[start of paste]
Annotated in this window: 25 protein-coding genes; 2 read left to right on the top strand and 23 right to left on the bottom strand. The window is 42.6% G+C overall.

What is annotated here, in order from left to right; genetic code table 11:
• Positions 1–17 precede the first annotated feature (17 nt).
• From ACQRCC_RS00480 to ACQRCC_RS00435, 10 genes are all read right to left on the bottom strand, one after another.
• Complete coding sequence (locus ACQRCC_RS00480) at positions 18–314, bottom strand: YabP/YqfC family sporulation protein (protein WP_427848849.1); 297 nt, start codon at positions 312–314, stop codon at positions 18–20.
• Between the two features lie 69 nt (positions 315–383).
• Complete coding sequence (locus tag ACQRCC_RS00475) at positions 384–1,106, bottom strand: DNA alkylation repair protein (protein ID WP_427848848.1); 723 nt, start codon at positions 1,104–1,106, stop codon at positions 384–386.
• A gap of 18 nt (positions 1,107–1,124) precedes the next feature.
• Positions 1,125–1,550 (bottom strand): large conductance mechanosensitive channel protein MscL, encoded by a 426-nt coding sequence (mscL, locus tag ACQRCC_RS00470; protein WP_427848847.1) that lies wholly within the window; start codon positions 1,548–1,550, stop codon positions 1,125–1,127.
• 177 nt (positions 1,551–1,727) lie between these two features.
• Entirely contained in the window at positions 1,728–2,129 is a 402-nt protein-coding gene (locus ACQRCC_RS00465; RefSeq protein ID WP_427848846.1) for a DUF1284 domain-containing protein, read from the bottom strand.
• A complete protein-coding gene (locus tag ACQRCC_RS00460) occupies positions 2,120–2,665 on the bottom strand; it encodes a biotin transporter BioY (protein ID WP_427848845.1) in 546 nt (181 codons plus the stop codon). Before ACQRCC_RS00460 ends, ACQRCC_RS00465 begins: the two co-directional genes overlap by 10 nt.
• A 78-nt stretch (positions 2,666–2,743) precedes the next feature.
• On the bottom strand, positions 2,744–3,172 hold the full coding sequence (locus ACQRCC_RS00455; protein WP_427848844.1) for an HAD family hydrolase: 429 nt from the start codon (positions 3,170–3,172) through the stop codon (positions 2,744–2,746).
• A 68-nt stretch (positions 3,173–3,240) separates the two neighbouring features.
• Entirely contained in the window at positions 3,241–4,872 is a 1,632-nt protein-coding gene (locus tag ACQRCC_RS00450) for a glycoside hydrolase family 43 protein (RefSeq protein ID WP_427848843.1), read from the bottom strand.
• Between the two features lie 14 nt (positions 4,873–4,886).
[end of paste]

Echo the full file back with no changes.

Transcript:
Annotated in this window: 25 protein-coding genes; 2 read left to right on the top strand and 23 right to left on the bottom strand. The window is 42.6% G+C overall.

What is annotated here, in order from left to right; genetic code table 11:
• Positions 1–17 precede the first annotated feature (17 nt).
• From ACQRCC_RS00480 to ACQRCC_RS00435, 10 genes are all read right to left on the bottom strand, one after another.
• Complete coding sequence (locus ACQRCC_RS00480) at positions 18–314, bottom strand: YabP/YqfC family sporulation protein (protein WP_427848849.1); 297 nt, start codon at positions 312–314, stop codon at positions 18–20.
• Between the two features lie 69 nt (positions 315–383).
• Complete coding sequence (locus tag ACQRCC_RS00475) at positions 384–1,106, bottom strand: DNA alkylation repair protein (protein ID WP_427848848.1); 723 nt, start codon at positions 1,104–1,106, stop codon at positions 384–386.
• A gap of 18 nt (positions 1,107–1,124) precedes the next feature.
• Positions 1,125–1,550 (bottom strand): large conductance mechanosensitive channel protein MscL, encoded by a 426-nt coding sequence (mscL, locus tag ACQRCC_RS00470; protein WP_427848847.1) that lies wholly within the window; start codon positions 1,548–1,550, stop codon positions 1,125–1,127.
• 177 nt (positions 1,551–1,727) lie between these two features.
• Entirely contained in the window at positions 1,728–2,129 is a 402-nt protein-coding gene (locus ACQRCC_RS00465; RefSeq protein ID WP_427848846.1) for a DUF1284 domain-containing protein, read from the bottom strand.
• A complete protein-coding gene (locus tag ACQRCC_RS00460) occupies positions 2,120–2,665 on the bottom strand; it encodes a biotin transporter BioY (protein ID WP_427848845.1) in 546 nt (181 codons plus the stop codon). Before ACQRCC_RS00460 ends, ACQRCC_RS00465 begins: the two co-directional genes overlap by 10 nt.
• A 78-nt stretch (positions 2,666–2,743) precedes the next feature.
• On the bottom strand, positions 2,744–3,172 hold the full coding sequence (locus ACQRCC_RS00455; protein WP_427848844.1) for an HAD family hydrolase: 429 nt from the start codon (positions 3,170–3,172) through the stop codon (positions 2,744–2,746).
• A 68-nt stretch (positions 3,173–3,240) separates the two neighbouring features.
• Entirely contained in the window at positions 3,241–4,872 is a 1,632-nt protein-coding gene (locus tag ACQRCC_RS00450) for a glycoside hydrolase family 43 protein (RefSeq protein ID WP_427848843.1), read from the bottom strand.
• Between the two features lie 14 nt (positions 4,873–4,886).